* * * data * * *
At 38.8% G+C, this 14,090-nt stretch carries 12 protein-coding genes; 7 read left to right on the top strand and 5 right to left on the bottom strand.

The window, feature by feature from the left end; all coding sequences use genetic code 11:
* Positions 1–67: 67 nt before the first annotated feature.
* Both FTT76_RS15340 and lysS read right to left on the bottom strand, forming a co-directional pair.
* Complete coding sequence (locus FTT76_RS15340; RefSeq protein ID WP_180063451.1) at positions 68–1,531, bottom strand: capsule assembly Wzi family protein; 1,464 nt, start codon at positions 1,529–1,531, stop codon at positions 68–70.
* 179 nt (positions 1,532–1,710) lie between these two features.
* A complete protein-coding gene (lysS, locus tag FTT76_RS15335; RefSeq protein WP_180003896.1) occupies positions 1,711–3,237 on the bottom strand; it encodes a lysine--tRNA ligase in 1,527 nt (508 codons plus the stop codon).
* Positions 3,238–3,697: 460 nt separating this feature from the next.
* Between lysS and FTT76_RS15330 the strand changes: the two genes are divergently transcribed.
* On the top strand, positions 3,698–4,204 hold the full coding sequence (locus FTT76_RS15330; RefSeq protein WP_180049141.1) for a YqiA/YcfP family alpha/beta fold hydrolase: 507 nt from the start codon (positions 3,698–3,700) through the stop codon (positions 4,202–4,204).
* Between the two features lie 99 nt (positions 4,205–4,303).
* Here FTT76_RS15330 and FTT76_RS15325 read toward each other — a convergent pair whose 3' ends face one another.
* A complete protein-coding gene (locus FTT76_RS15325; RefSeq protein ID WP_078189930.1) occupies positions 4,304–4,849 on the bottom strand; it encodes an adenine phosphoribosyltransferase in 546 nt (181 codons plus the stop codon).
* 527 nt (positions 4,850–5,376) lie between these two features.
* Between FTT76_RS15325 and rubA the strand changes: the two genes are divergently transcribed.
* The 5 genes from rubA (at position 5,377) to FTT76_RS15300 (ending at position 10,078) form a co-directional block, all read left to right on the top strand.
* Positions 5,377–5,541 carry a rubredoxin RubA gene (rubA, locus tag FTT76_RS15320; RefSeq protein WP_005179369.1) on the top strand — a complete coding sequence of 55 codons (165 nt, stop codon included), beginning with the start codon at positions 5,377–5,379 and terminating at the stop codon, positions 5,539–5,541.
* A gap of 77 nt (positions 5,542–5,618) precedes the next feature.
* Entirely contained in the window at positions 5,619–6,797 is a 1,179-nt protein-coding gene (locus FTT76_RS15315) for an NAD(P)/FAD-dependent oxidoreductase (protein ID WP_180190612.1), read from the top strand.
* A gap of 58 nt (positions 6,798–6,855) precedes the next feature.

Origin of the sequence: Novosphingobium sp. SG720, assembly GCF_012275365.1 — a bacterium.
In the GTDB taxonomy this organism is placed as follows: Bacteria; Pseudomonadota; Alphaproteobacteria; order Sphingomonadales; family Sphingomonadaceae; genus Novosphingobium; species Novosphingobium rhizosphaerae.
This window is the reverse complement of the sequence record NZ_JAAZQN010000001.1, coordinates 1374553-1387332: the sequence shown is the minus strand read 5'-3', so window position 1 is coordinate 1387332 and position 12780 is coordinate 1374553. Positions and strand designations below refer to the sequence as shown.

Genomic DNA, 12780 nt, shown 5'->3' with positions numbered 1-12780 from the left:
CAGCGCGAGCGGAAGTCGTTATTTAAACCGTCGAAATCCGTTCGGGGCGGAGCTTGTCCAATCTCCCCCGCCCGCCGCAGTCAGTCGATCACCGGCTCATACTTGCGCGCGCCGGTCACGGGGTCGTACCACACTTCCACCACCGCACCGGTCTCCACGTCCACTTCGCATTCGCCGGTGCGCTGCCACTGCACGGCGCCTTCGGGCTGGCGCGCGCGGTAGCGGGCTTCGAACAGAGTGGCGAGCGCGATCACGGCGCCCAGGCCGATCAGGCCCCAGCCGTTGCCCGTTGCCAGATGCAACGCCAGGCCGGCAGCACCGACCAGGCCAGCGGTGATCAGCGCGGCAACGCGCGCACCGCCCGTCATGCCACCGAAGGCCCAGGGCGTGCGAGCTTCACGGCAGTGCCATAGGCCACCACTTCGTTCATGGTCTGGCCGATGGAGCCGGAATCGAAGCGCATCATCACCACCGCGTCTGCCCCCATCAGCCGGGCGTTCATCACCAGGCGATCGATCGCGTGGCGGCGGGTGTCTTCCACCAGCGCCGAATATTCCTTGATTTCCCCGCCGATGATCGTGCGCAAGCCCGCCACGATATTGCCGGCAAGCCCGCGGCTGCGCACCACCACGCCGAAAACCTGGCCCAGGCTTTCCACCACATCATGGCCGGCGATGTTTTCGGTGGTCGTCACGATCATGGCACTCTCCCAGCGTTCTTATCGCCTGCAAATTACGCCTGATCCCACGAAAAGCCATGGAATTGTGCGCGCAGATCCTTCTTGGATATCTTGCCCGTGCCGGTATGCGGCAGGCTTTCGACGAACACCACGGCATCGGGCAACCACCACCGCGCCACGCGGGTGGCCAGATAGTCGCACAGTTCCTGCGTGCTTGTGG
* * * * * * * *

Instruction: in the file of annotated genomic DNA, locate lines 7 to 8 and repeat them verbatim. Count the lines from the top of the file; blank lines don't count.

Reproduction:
* A complete protein-coding gene (lysS, locus tag FTT76_RS15335; RefSeq protein WP_180003896.1) occupies positions 1,711–3,237 on the bottom strand; it encodes a lysine--tRNA ligase in 1,527 nt (508 codons plus the stop codon).
* Positions 3,238–3,697: 460 nt separating this feature from the next.